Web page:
Nov 28, 2009

Nuclear plants did not replace coal and gas plants, they joined them.

From How (not) to resolve the energy crisis]

Piling up energy sources... what is happening is not a new phenomenon either. What we are doing for more than 100 years now, is piling up energy sources. Today (in the Netherlands, Spain, the US and worldwide) the absolute amount of coal consumed for electricity production is much larger than one century ago, when there was no talk of gas, oil and nuclear. The dirty coal of the beginning of the industrial revolution was not replaced by cleaner gas plants. The gas plants joined the coal plants.

US consumption by source 1845 2001 Next, nuclear plants did not replace the existing coal and gas plants, they joined them. Today, with renewable energy, the same thing is happening. They address an energy demand that did not exist before. We use renewable energy sources to power an ever growing plethora of energy-sucking gadgets - and this will not get us anywhere.

Up until now, newer and cleaner energy sources have always been used to enlarge energy production, not to make it "greener" (see for instance the image on the left, depicting US energy consumption from 1845 to 2001, source).

The so-called greening of our electricity production, which generates so much talk, is still 100 percent wishful thinking. We are not one step further than 5, 10, 20 or even 100 years ago. On the contrary, things get worse every day.

Relative versus absolute figures

Much more important than what we do, is what we don't do. The key to progress is scaling down non-renewable energy production, or at least keeping it at the same level. Instead of aiming for the development of more renewable energy, policymakers should do anything in their power to make sure that not one more kilowatt of non-renewable energy is added. 

United States

For instance, imagine that the US indeed realises the very ambitious goal of generating 25 percent of their electricity consumption by renewables, and let's assume it takes them 5 years longer as planned. According to the projections of the IEA, US electricity demand will grow by 26 percent (16 to 36 percent) from 2007 to 2030. This means that the 3,800,000 GWh of today will be 4,788,000 GWh by 2030. When everything goes to plan, about 1,244,880 GWh of that will then be renewable (that is 3 times the worldwide renewable electricity capacity today).

But, this is scarcely more than the 988,000 GWh of electricity demand that will be added during that period. So even if this ambitious goal would be realised, the US would still be as dependent on fossil fuels as it is today. Limiting electricity demand to current levels and not building any renewable electricity generating capacity would yield the same result. Limiting electricity demand to current levels and greening 25 percent of the existing electricity production would bring real progress.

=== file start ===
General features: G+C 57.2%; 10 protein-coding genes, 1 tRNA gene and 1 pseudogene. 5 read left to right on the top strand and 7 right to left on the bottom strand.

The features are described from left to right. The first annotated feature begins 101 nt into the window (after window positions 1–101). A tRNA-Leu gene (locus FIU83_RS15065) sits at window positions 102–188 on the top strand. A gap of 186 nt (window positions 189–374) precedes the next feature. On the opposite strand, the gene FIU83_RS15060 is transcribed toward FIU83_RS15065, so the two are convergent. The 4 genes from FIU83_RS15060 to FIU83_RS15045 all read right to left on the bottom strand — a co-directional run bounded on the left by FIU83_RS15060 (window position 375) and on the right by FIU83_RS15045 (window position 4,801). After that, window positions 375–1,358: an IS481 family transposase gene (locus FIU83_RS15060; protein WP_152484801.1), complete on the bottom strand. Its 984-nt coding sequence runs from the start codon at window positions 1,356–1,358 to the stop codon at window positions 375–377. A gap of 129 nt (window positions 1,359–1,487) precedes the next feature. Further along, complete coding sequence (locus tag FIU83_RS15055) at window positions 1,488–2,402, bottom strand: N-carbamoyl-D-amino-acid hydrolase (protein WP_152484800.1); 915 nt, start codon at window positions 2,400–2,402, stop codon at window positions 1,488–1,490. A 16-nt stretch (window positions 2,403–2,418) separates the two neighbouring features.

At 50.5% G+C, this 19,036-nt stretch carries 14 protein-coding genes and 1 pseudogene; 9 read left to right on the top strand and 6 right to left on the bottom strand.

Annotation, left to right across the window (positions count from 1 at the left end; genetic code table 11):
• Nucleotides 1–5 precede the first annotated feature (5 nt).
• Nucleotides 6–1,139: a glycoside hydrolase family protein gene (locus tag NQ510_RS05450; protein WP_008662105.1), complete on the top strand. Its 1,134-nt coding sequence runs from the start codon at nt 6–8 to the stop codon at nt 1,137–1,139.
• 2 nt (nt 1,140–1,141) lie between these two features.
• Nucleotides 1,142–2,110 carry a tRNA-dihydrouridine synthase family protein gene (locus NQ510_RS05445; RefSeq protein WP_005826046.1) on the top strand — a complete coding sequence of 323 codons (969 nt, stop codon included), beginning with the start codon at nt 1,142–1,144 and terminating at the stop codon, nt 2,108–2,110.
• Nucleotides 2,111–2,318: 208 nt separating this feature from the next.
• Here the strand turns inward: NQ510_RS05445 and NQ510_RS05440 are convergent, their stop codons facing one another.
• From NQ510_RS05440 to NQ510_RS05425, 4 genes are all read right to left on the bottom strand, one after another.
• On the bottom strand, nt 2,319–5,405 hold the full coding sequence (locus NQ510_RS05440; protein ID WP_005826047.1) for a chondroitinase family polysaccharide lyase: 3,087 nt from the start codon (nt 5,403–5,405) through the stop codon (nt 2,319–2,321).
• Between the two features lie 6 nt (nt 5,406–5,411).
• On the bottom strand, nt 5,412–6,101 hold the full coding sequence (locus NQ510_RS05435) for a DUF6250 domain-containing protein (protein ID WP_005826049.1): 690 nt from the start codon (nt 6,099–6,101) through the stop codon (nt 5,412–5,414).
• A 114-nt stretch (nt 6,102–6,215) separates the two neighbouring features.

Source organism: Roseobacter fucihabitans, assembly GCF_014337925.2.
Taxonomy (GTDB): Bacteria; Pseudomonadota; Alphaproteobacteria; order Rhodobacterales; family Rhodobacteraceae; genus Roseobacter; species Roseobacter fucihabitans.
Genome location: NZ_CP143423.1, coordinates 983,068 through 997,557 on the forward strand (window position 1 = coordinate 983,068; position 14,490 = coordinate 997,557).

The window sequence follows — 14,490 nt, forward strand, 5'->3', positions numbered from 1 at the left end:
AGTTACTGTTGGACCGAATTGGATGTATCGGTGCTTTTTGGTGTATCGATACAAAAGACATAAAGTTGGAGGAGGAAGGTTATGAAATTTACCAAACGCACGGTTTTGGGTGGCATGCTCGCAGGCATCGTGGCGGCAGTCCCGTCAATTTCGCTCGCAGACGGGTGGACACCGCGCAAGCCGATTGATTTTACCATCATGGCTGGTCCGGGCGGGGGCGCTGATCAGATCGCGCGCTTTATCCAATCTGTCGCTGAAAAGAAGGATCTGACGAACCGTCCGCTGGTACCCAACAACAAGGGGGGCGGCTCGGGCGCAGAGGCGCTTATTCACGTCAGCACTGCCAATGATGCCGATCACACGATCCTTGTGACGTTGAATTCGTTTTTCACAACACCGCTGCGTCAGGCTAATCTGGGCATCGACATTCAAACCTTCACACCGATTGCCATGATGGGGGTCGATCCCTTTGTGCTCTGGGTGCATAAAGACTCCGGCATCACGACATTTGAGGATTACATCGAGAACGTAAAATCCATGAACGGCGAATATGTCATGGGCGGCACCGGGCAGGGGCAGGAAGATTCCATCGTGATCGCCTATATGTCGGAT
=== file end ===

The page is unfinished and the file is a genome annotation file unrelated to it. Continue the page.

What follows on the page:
Worldwide energy consumption der spiegel The rise of renewable energy is of secondary importance. What matters is that the absolute amount of burned up fossil fuels lowers. Only then would we become less dependent on non-renewable energy sources and on foreign energy suppliers, and only then would we lower CO2-emissions.

On a global scale, the futility of the present approach is even more obvious. The total amount of renewable electricity worldwide (excluding hydro*) rose from 31,000 GWh in 1980 to 414,000 GWh in 2006 - a rise of 1,300 percent or an absolute increase of 383,000 gigawatt-hours.

Yet, the amount of electricity generated by coal and gas doubled in that same period, which comes down to an absolute increase of 6,355,900 GWh. So, we added around 20 times more non-renewable sources than renewable sources. Total global electricity production rose from 8,027,000 Gwh to 18,008,000 Gwh, a rise of 250 percent. If we look at total energy production instead of just electricity production, the preponderance of fossil fuels is even larger (see the image above, courtesy of Der Spiegel).

Much more important than what we do, is what we don't do.

Right now we try to match our energy production to an ever increasing demand. But, we could also try to match our demand to a fixed supply. Considering the circumstances, this would be a much more realistic and intelligent strategy. An even better strategy is the "oil depletion protocol", an idea of author Richard Heinberg. He proposes an international agreement to lower oil production and consumption each year with 2.6 percent. We can wait until the geological, economical or geopolitical reality lowers the availability of fossil fuels, but if we anticipate that reality now then we definitely have more of a chance to make a successful transition to a durable, less energy-intensive society.

Not China's fault - Last, but not least, the IEA notes that the rise of energy use is largely on account of non-western countries, with China ahead. But, this does not clear us at all. As the IEA calculated in a former report, almost 30 percent of energy use in China comes from the production of export goods - from bicycles over jeans to solar panels.

 Western countries succeed in limiting the rise of their energy consumption because they have outsourced ever more energy use. Moreover, the IEA states in its last report, non-OECD countries are, in spite of their high share in current energy use, only responsible for 42 percent of the CO2-emissions since 1890 - with a much bigger population. This means that - in a fair world - we would have to reduce our energy use much more than them.

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